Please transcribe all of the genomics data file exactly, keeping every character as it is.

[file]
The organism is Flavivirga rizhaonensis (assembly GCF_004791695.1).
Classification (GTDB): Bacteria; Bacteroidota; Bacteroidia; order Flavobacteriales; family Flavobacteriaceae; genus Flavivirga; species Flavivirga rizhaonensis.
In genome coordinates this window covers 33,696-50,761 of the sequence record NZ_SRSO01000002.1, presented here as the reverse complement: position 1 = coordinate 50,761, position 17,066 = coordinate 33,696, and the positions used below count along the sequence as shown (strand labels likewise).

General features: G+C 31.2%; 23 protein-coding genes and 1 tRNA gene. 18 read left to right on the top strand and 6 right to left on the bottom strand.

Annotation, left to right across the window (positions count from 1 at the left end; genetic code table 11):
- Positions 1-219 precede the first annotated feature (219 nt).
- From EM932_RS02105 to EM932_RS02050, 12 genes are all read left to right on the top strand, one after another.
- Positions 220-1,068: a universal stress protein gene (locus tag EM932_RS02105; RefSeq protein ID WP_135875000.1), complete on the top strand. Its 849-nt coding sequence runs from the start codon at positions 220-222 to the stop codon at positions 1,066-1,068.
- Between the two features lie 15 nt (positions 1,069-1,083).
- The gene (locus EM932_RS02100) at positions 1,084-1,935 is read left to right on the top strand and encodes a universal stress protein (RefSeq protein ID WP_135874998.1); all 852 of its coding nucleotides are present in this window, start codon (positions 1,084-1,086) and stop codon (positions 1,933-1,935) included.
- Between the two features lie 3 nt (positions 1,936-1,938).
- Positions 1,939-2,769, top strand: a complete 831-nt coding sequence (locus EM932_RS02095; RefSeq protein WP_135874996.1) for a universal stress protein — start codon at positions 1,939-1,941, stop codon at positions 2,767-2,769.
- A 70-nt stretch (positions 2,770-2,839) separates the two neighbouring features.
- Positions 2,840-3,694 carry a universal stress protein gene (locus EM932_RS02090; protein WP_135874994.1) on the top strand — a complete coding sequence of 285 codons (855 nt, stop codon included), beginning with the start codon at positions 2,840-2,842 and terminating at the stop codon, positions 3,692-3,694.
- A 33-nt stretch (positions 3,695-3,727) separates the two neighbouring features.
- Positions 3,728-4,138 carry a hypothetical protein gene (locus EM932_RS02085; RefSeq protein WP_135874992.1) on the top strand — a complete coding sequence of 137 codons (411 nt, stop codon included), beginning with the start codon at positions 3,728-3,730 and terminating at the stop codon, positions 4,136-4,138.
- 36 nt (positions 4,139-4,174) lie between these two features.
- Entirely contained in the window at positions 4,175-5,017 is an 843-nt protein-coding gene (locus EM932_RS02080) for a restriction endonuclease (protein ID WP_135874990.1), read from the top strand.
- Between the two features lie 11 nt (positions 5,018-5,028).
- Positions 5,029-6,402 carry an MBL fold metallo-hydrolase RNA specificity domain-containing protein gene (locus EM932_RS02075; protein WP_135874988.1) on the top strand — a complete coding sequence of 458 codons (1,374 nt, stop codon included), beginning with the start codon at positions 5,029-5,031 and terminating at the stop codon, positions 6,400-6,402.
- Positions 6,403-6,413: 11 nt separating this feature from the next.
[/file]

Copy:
The organism is Flavivirga rizhaonensis (assembly GCF_004791695.1).
Classification (GTDB): Bacteria; Bacteroidota; Bacteroidia; order Flavobacteriales; family Flavobacteriaceae; genus Flavivirga; species Flavivirga rizhaonensis.
In genome coordinates this window covers 33,696-50,761 of the sequence record NZ_SRSO01000002.1, presented here as the reverse complement: position 1 = coordinate 50,761, position 17,066 = coordinate 33,696, and the positions used below count along the sequence as shown (strand labels likewise).

General features: G+C 31.2%; 23 protein-coding genes and 1 tRNA gene. 18 read left to right on the top strand and 6 right to left on the bottom strand.

Annotation, left to right across the window (positions count from 1 at the left end; genetic code table 11):
- Positions 1-219 precede the first annotated feature (219 nt).
- From EM932_RS02105 to EM932_RS02050, 12 genes are all read left to right on the top strand, one after another.
- Positions 220-1,068: a universal stress protein gene (locus tag EM932_RS02105; RefSeq protein ID WP_135875000.1), complete on the top strand. Its 849-nt coding sequence runs from the start codon at positions 220-222 to the stop codon at positions 1,066-1,068.
- Between the two features lie 15 nt (positions 1,069-1,083).
- The gene (locus EM932_RS02100) at positions 1,084-1,935 is read left to right on the top strand and encodes a universal stress protein (RefSeq protein ID WP_135874998.1); all 852 of its coding nucleotides are present in this window, start codon (positions 1,084-1,086) and stop codon (positions 1,933-1,935) included.
- Between the two features lie 3 nt (positions 1,936-1,938).
- Positions 1,939-2,769, top strand: a complete 831-nt coding sequence (locus EM932_RS02095; RefSeq protein WP_135874996.1) for a universal stress protein — start codon at positions 1,939-1,941, stop codon at positions 2,767-2,769.
- A 70-nt stretch (positions 2,770-2,839) separates the two neighbouring features.
- Positions 2,840-3,694 carry a universal stress protein gene (locus EM932_RS02090; protein WP_135874994.1) on the top strand — a complete coding sequence of 285 codons (855 nt, stop codon included), beginning with the start codon at positions 2,840-2,842 and terminating at the stop codon, positions 3,692-3,694.
- A 33-nt stretch (positions 3,695-3,727) separates the two neighbouring features.
- Positions 3,728-4,138 carry a hypothetical protein gene (locus EM932_RS02085; RefSeq protein WP_135874992.1) on the top strand — a complete coding sequence of 137 codons (411 nt, stop codon included), beginning with the start codon at positions 3,728-3,730 and terminating at the stop codon, positions 4,136-4,138.
- 36 nt (positions 4,139-4,174) lie between these two features.
- Entirely contained in the window at positions 4,175-5,017 is an 843-nt protein-coding gene (locus EM932_RS02080) for a restriction endonuclease (protein ID WP_135874990.1), read from the top strand.
- Between the two features lie 11 nt (positions 5,018-5,028).
- Positions 5,029-6,402 carry an MBL fold metallo-hydrolase RNA specificity domain-containing protein gene (locus EM932_RS02075; protein WP_135874988.1) on the top strand — a complete coding sequence of 458 codons (1,374 nt, stop codon included), beginning with the start codon at positions 5,029-5,031 and terminating at the stop codon, positions 6,400-6,402.
- Positions 6,403-6,413: 11 nt separating this feature from the next.